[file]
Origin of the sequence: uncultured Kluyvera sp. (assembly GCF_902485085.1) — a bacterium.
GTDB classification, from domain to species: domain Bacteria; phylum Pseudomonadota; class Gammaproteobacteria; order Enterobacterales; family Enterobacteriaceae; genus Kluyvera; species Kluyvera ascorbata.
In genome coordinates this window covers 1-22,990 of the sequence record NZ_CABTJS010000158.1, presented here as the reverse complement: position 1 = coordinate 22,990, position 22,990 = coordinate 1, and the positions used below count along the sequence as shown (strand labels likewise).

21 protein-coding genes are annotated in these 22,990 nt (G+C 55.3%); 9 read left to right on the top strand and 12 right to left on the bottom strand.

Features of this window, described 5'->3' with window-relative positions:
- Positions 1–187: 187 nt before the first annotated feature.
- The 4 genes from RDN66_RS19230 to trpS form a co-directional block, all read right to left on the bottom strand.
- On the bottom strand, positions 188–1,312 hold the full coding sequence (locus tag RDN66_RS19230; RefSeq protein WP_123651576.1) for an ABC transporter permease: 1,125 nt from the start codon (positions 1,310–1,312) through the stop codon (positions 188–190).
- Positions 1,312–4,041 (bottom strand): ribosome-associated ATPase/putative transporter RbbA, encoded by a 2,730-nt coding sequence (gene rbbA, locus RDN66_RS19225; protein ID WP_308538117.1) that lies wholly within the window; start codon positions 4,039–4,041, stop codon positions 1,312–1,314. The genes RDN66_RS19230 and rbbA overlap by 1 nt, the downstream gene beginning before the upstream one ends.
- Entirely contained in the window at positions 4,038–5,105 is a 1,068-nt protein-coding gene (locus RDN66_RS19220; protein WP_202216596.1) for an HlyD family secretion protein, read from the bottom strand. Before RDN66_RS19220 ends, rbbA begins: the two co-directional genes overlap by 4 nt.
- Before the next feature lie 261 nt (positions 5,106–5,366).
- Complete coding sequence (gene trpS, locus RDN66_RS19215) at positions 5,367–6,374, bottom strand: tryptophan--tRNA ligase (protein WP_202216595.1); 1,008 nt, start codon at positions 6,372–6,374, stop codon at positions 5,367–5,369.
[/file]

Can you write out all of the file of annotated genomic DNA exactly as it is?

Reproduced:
Origin of the sequence: uncultured Kluyvera sp. (assembly GCF_902485085.1) — a bacterium.
GTDB classification, from domain to species: domain Bacteria; phylum Pseudomonadota; class Gammaproteobacteria; order Enterobacterales; family Enterobacteriaceae; genus Kluyvera; species Kluyvera ascorbata.
In genome coordinates this window covers 1-22,990 of the sequence record NZ_CABTJS010000158.1, presented here as the reverse complement: position 1 = coordinate 22,990, position 22,990 = coordinate 1, and the positions used below count along the sequence as shown (strand labels likewise).

21 protein-coding genes are annotated in these 22,990 nt (G+C 55.3%); 9 read left to right on the top strand and 12 right to left on the bottom strand.

Features of this window, described 5'->3' with window-relative positions:
- Positions 1–187: 187 nt before the first annotated feature.
- The 4 genes from RDN66_RS19230 to trpS form a co-directional block, all read right to left on the bottom strand.
- On the bottom strand, positions 188–1,312 hold the full coding sequence (locus tag RDN66_RS19230; RefSeq protein WP_123651576.1) for an ABC transporter permease: 1,125 nt from the start codon (positions 1,310–1,312) through the stop codon (positions 188–190).
- Positions 1,312–4,041 (bottom strand): ribosome-associated ATPase/putative transporter RbbA, encoded by a 2,730-nt coding sequence (gene rbbA, locus RDN66_RS19225; protein ID WP_308538117.1) that lies wholly within the window; start codon positions 4,039–4,041, stop codon positions 1,312–1,314. The genes RDN66_RS19230 and rbbA overlap by 1 nt, the downstream gene beginning before the upstream one ends.
- Entirely contained in the window at positions 4,038–5,105 is a 1,068-nt protein-coding gene (locus RDN66_RS19220; protein WP_202216596.1) for an HlyD family secretion protein, read from the bottom strand. Before RDN66_RS19220 ends, rbbA begins: the two co-directional genes overlap by 4 nt.
- Before the next feature lie 261 nt (positions 5,106–5,366).
- Complete coding sequence (gene trpS, locus RDN66_RS19215) at positions 5,367–6,374, bottom strand: tryptophan--tRNA ligase (protein WP_202216595.1); 1,008 nt, start codon at positions 6,372–6,374, stop codon at positions 5,367–5,369.